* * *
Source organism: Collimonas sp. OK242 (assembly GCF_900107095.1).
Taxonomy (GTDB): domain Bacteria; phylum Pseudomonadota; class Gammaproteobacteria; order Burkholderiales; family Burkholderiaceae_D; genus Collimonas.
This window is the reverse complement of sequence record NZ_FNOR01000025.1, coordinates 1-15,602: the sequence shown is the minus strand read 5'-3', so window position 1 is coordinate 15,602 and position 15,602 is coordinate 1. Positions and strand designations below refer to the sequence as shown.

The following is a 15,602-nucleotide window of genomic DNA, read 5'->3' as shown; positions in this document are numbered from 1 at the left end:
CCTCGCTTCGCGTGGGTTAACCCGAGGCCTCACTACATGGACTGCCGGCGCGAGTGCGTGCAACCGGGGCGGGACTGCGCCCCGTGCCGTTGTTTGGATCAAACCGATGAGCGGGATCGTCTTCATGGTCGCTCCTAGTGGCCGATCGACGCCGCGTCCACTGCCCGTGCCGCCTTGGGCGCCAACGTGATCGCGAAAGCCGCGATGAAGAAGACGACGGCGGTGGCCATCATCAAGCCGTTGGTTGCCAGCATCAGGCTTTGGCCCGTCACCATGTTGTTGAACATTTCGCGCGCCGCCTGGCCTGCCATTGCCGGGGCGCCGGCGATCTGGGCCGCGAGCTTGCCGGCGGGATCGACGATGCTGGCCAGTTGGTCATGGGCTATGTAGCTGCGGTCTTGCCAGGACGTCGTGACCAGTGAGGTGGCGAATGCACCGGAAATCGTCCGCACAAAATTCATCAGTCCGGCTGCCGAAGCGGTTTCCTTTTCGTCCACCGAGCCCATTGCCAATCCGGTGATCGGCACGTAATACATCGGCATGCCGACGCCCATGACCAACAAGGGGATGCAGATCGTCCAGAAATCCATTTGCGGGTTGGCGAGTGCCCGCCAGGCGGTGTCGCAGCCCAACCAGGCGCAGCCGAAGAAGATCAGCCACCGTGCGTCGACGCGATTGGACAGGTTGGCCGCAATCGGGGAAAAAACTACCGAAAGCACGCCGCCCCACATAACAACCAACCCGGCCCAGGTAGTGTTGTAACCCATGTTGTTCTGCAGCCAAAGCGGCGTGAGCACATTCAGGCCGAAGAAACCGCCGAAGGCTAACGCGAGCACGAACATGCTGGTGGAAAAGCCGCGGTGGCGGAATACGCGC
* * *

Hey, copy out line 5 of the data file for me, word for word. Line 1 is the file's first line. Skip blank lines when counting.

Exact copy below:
CCTCGCTTCGCGTGGGTTAACCCGAGGCCTCACTACATGGACTGCCGGCGCGAGTGCGTGCAACCGGGGCGGGACTGCGCCCCGTGCCGTTGTTTGGATCAAACCGATGAGCGGGATCGTCTTCATGGTCGCTCCTAGTGGCCGATCGACGCCGCGTCCACTGCCCGTGCCGCCTTGGGCGCCAACGTGATCGCGAAAGCCGCGATGAAGAAGACGACGGCGGTGGCCATCATCAAGCCGTTGGTTGCCAGCATCAGGCTTTGGCCCGTCACCATGTTGTTGAACATTTCGCGCGCCGCCTGGCCTGCCATTGCCGGGGCGCCGGCGATCTGGGCCGCGAGCTTGCCGGCGGGATCGACGATGCTGGCCAGTTGGTCATGGGCTATGTAGCTGCGGTCTTGCCAGGACGTCGTGACCAGTGAGGTGGCGAATGCACCGGAAATCGTCCGCACAAAATTCATCAGTCCGGCTGCCGAAGCGGTTTCCTTTTCGTCCACCGAGCCCATTGCCAATCCGGTGATCGGCACGTAATACATCGGCATGCCGACGCCCATGACCAACAAGGGGATGCAGATCGTCCAGAAATCCATTTGCGGGTTGGCGAGTGCCCGCCAGGCGGTGTCGCAGCCCAACCAGGCGCAGCCGAAGAAGATCAGCCACCGTGCGTCGACGCGATTGGACAGGTTGGCCGCAATCGGGGAAAAAACTACCGAAAGCACGCCGCCCCACATAACAACCAACCCGGCCCAGGTAGTGTTGTAACCCATGTTGTTCTGCAGCCAAAGCGGCGTGAGCACATTCAGGCCGAAGAAACCGCCGAAGGCTAACGCGAGCACGAACATGCTGGTGGAAAAGCCGCGGTGGCGGAATACGCGC